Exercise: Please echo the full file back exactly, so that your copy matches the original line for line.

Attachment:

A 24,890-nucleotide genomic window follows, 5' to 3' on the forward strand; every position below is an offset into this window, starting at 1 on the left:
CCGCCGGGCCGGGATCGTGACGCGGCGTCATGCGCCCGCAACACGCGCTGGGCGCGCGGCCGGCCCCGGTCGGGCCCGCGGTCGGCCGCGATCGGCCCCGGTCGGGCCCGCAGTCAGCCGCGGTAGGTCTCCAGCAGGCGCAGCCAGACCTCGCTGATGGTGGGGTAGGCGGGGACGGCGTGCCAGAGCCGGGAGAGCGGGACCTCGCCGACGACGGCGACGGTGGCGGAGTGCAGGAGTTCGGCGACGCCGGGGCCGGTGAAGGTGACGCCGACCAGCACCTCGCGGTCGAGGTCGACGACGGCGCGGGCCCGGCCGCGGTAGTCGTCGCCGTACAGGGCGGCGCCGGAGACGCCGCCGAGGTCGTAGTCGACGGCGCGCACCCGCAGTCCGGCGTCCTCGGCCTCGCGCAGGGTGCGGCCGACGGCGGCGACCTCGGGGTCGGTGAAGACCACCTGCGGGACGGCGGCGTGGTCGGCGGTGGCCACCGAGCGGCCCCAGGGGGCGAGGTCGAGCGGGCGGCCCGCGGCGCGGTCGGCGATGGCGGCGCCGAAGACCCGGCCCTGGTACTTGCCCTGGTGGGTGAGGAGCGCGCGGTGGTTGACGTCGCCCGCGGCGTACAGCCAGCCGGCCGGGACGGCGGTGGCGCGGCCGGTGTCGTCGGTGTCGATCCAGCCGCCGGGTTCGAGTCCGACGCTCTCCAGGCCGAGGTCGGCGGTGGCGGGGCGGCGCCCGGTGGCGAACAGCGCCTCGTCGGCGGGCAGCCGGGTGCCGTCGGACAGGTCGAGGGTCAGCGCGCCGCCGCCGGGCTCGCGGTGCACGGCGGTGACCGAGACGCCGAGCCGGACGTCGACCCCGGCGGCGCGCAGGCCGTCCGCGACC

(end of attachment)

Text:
A 24,890-nucleotide genomic window follows, 5' to 3' on the forward strand; every position below is an offset into this window, starting at 1 on the left:
CCGCCGGGCCGGGATCGTGACGCGGCGTCATGCGCCCGCAACACGCGCTGGGCGCGCGGCCGGCCCCGGTCGGGCCCGCGGTCGGCCGCGATCGGCCCCGGTCGGGCCCGCAGTCAGCCGCGGTAGGTCTCCAGCAGGCGCAGCCAGACCTCGCTGATGGTGGGGTAGGCGGGGACGGCGTGCCAGAGCCGGGAGAGCGGGACCTCGCCGACGACGGCGACGGTGGCGGAGTGCAGGAGTTCGGCGACGCCGGGGCCGGTGAAGGTGACGCCGACCAGCACCTCGCGGTCGAGGTCGACGACGGCGCGGGCCCGGCCGCGGTAGTCGTCGCCGTACAGGGCGGCGCCGGAGACGCCGCCGAGGTCGTAGTCGACGGCGCGCACCCGCAGTCCGGCGTCCTCGGCCTCGCGCAGGGTGCGGCCGACGGCGGCGACCTCGGGGTCGGTGAAGACCACCTGCGGGACGGCGGCGTGGTCGGCGGTGGCCACCGAGCGGCCCCAGGGGGCGAGGTCGAGCGGGCGGCCCGCGGCGCGGTCGGCGATGGCGGCGCCGAAGACCCGGCCCTGGTACTTGCCCTGGTGGGTGAGGAGCGCGCGGTGGTTGACGTCGCCCGCGGCGTACAGCCAGCCGGCCGGGACGGCGGTGGCGCGGCCGGTGTCGTCGGTGTCGATCCAGCCGCCGGGTTCGAGTCCGACGCTCTCCAGGCCGAGGTCGGCGGTGGCGGGGCGGCGCCCGGTGGCGAACAGCGCCTCGTCGGCGGGCAGCCGGGTGCCGTCGGACAGGTCGAGGGTCAGCGCGCCGCCGCCGGGCTCGCGGTGCACGGCGGTGACCGAGACGCCGAGCCGGACGTCGACCCCGGCGGCGCGCAGGCCGTCCGCGACC